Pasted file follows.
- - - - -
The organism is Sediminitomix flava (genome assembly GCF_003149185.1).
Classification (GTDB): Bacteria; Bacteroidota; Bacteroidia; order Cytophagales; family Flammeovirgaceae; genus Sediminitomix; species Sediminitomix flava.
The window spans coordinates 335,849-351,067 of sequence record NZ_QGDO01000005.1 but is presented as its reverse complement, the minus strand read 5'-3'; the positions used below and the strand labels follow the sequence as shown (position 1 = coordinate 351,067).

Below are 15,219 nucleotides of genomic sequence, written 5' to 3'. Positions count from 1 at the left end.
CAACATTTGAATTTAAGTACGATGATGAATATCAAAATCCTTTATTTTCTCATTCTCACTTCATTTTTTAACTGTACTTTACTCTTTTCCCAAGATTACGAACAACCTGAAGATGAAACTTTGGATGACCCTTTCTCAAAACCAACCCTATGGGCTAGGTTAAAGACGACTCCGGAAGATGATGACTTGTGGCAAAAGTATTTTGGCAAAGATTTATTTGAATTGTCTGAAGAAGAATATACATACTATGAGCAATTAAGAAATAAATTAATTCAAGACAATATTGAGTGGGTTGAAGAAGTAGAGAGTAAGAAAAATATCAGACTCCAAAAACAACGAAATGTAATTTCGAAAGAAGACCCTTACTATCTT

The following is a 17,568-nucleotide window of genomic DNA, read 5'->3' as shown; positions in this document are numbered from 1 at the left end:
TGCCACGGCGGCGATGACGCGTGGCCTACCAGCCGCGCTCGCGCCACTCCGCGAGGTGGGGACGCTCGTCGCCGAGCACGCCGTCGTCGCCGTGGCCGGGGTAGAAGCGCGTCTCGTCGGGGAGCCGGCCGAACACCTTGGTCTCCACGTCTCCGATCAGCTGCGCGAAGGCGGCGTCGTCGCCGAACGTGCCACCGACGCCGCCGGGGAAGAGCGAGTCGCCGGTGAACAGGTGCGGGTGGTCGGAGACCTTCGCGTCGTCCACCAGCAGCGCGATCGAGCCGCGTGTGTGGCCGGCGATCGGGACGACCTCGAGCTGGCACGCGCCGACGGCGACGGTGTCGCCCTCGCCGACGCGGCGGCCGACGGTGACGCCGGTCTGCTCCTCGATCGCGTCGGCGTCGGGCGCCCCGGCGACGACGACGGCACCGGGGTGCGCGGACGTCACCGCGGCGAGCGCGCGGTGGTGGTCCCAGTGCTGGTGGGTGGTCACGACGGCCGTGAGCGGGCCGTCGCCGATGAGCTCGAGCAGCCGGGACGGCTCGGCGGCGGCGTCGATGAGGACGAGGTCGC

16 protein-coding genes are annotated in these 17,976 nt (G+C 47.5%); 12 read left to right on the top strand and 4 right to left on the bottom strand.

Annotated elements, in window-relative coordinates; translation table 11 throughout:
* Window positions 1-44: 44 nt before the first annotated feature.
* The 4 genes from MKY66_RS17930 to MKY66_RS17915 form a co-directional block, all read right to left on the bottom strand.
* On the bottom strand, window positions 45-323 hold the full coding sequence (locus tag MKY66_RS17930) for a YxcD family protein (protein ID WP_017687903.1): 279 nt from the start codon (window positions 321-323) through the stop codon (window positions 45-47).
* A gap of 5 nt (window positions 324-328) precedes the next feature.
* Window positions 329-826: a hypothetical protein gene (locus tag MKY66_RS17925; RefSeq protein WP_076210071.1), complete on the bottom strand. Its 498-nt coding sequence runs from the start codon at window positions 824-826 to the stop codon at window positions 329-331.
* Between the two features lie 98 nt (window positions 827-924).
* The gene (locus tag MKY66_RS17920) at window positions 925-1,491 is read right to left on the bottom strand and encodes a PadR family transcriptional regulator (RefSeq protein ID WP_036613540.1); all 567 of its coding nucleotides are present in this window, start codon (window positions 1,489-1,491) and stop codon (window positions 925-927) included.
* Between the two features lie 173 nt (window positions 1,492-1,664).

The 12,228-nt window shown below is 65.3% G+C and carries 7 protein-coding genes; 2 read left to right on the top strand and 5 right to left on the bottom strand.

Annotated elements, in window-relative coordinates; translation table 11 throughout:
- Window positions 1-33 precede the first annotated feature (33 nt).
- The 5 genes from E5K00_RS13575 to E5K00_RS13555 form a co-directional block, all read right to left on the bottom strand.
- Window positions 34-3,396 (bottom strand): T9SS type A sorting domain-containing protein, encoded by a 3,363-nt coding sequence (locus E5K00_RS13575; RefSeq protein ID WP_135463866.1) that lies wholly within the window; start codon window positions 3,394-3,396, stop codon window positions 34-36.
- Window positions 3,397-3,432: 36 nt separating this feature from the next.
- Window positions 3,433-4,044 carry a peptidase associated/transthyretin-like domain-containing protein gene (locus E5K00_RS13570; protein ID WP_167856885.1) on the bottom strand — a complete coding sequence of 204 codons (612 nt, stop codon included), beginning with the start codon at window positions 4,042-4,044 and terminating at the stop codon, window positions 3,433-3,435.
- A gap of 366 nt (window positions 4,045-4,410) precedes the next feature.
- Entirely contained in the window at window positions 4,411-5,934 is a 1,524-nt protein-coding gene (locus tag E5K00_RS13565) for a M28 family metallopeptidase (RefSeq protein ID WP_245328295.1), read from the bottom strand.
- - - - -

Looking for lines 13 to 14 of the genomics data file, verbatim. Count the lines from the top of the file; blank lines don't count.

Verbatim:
* A gap of 5 nt (window positions 324-328) precedes the next feature.
* Window positions 329-826: a hypothetical protein gene (locus tag MKY66_RS17925; RefSeq protein WP_076210071.1), complete on the bottom strand. Its 498-nt coding sequence runs from the start codon at window positions 824-826 to the stop codon at window positions 329-331.